Can robots have significant moral status? An emerging issue among roboticists and bioethicists. An article published in Science and Engineering Ethics (June 20, 2019) makes three contributions to this debate, the most important of which is “behaviorism”, which argues that robots can have their own moral status, which the article defends against seven specific objections.

Another article published in the journal AI & SOCIETY (June 15, 2020) also explores this question. Below, we excerpt some of the most interesting aspects to help better understand this controversial issue.

Only conscious beings can be objects of moral concerns.

The author analyzes different positions in the argument: “One of the more imminent concerns in the context of AI [artificial intelligence] is that of the moral rights and status of social robots, such as robotic caregivers and artificial companions, that are built to interact with human beings. In recent years, some approaches to moral consideration have been proposed that would include social robots as proper objects of moral concerns, even though it seems unlikely that these machines are conscious beings. In the present paper, I argue against these approaches by advocating the ‘consciousness criterion’, which proposes phenomenal consciousness as a necessary condition for accrediting moral status.” From a bioethical point of view, this approach is an objective criterion for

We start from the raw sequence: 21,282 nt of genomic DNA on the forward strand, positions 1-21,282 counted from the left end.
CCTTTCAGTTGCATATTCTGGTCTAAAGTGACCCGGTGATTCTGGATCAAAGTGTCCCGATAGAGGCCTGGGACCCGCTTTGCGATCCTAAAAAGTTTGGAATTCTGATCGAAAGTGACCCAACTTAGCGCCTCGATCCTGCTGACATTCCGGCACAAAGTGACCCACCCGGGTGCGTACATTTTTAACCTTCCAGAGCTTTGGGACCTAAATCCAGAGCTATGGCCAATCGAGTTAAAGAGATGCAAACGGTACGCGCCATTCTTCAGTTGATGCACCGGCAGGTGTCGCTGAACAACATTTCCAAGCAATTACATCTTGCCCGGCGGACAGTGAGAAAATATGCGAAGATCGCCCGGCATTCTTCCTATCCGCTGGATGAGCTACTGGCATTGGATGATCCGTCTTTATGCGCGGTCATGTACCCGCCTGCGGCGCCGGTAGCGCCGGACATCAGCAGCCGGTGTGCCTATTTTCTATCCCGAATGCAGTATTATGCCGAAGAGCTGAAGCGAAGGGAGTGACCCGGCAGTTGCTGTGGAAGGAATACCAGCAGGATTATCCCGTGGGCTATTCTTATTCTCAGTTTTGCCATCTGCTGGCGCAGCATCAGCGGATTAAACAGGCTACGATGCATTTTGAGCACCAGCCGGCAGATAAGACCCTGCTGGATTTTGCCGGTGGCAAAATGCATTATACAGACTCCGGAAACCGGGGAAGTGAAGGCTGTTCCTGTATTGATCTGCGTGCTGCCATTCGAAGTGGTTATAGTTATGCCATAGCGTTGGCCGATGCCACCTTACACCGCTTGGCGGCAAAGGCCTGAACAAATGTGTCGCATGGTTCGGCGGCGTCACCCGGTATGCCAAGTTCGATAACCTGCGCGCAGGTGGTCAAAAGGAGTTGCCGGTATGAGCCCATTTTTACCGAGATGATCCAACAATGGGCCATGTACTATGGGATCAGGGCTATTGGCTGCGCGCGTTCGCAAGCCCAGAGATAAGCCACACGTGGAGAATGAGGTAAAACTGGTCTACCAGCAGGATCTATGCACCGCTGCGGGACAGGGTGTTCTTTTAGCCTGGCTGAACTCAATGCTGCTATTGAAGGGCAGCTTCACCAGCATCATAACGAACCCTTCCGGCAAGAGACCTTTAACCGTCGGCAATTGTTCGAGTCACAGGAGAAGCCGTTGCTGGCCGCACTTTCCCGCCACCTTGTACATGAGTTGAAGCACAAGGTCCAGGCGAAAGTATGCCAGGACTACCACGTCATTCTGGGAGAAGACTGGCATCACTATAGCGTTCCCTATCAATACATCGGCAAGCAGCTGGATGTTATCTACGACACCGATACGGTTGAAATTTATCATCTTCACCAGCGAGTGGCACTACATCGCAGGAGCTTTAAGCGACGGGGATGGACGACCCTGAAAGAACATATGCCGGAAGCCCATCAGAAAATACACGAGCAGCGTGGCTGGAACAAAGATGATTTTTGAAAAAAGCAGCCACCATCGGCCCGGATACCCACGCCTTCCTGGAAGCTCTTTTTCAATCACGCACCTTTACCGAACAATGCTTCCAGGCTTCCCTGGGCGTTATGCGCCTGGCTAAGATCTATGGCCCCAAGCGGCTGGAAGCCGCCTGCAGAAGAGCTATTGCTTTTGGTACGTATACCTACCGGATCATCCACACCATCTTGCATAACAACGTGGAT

Social robots moral status topic

After explaining why it is generally supposed that consciousness underlies the morally relevant properties (such as sentience), the author then responds to some of the common objections against this view. He also examines three inclusive alternative approaches to moral consideration that could accommodate social robots and points out why they are ultimately implausible.

The well-founded and structured article concludes, “[…] that social robots should not be regarded as proper objects of moral concern unless and until they become capable of having conscious experience. While that does not entail that they should be excluded from our moral reasoning and decision-making altogether, it does suggest that humans do not owe direct moral duties to them.”

On-going debate on social robots moral status due to new advances  should be based on conscious as the main factor to consider

As an epilogue, the author gives his opinion on this line of research and further debates: “It is, of course, greatly valuable that technological advances stimulate imagination and moral reasoning, which allows one, in Gunkel’s words, to ‘think otherwise’ about moral status and rights—think outside the box (Gunkel 2007; 2012).”

Read more about technological advances and their eventual ethical issues HERE.

We suggest our readers read the aforementioned study Mosakas, K. On the moral status of social robots: considering the consciousness criterion. AI & Soc (2020).